Place a bucket under the spout and turn the handle counter clockwise. You should be able to loosen it by hand...though it may take some work to get your hand in at a good angle. You'll want to drain a descent amount. The bucket I used, the water was about 3" deep. When your done, just twist the white knob clockwise till it won't turn anymore.



The first thing to get removed is the water coolant supply line for the turbo. Its that metal/rubber hose that rubs on all the 3" intakes....you'll be glad to chunk this out. You can go ahead and remove the rubber hose the proper way like I did, or to be honest you can just cut it with some scissors around where the dotted line is that I made. Then shove that metal bullet looking plug included in the AGP kit into the cut hose and clamp it.




Next you can remove the coolant overflow tank located on the firewall. The overflow tank has a screw on a flange up top, then a second down on the passanger side. Remove these. You may want to remove the rubber hose where it connects near the radiator cap. Then you can wiggle the over flow tank out the top. It may help to pull the weather stripping out to get a little more room for that flange. The weather stripping just pops off with some tugging. While your in here find the primary O2 sensor in the O2 housing and follow the harness to where it plugs it. Unplug the harness.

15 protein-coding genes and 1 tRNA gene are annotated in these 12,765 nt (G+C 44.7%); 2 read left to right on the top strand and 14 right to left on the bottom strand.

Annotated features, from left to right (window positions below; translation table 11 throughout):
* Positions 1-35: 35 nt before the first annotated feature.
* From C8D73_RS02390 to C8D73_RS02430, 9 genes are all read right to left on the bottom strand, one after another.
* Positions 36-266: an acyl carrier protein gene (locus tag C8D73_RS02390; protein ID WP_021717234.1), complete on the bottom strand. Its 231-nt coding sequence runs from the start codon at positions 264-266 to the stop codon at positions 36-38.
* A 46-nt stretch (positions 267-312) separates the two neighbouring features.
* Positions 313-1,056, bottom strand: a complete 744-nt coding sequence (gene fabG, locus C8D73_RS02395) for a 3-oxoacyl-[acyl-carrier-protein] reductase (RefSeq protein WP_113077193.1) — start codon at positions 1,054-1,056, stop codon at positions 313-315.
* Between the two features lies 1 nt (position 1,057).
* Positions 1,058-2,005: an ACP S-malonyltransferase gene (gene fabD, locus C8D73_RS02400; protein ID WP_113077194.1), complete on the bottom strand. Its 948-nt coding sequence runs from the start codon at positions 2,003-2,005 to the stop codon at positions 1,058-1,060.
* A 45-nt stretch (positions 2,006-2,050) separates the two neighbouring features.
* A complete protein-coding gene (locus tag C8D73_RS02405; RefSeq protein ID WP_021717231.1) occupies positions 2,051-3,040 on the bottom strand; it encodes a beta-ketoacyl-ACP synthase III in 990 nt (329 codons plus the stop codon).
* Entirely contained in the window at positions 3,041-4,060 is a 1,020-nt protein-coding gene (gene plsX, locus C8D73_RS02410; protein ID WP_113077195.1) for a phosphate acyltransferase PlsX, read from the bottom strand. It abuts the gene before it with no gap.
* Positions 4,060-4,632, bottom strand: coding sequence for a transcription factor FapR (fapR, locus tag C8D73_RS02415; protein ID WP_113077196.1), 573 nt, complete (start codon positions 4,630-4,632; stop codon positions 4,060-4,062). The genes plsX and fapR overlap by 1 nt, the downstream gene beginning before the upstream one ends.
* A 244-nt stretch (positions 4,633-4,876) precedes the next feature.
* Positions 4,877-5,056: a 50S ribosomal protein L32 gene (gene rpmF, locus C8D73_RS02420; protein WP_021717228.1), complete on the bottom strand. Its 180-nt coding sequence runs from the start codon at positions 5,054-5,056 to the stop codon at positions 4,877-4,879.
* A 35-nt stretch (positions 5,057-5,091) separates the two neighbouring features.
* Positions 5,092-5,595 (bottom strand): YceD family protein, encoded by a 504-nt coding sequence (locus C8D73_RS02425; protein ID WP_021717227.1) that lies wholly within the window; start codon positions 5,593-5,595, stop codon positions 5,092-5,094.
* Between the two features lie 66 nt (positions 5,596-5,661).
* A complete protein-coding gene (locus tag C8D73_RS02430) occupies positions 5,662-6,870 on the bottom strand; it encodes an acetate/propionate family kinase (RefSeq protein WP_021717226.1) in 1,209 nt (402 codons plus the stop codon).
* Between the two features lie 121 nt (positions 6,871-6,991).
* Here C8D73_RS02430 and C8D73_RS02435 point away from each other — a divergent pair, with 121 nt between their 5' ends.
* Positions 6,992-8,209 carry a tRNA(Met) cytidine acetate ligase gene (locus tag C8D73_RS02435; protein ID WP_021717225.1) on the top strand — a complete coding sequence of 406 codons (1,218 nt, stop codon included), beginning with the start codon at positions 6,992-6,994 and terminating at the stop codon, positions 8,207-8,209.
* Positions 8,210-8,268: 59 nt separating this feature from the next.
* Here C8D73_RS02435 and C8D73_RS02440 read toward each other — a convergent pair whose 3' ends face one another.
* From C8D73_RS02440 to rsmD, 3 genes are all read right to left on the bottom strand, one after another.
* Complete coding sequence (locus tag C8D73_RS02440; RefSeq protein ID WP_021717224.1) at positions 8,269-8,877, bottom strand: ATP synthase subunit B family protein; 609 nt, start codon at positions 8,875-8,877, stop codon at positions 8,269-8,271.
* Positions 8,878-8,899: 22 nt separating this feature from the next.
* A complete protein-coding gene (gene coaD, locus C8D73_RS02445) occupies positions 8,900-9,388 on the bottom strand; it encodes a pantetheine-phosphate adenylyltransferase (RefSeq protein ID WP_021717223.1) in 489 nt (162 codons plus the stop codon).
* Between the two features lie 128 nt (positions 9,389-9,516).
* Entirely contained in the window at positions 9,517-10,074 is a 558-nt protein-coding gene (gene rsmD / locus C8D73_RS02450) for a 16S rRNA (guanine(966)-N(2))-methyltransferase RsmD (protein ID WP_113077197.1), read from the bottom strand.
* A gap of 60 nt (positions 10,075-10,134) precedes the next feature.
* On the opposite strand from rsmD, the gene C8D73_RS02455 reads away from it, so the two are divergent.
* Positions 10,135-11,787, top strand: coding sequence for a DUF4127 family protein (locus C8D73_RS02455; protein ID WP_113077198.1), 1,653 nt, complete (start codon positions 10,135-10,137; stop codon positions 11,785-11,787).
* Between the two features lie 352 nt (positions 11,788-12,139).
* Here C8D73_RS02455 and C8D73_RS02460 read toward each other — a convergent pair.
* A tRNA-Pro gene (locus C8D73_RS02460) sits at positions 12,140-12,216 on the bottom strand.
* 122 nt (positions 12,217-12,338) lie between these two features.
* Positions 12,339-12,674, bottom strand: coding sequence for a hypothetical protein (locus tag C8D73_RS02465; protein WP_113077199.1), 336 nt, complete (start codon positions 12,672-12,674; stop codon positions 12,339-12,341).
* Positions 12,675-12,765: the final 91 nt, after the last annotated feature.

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Discussion Starter #15 (Edited)
Lets touch the turbo :) This is where the AGP instructions may leave you a little hanging, because this was the hardest part in my mind and the instructions say "Remove stock turbo assembly" and thats it.

First lets get the top heat shield off. There are several bolts holding the shield on. Maybe 2 on the top, and a couple around the edges. The shield comes off pretty easy. Afterwards you will be greeted by the turbo and manifold. My thumb on the turbine side for size comparision.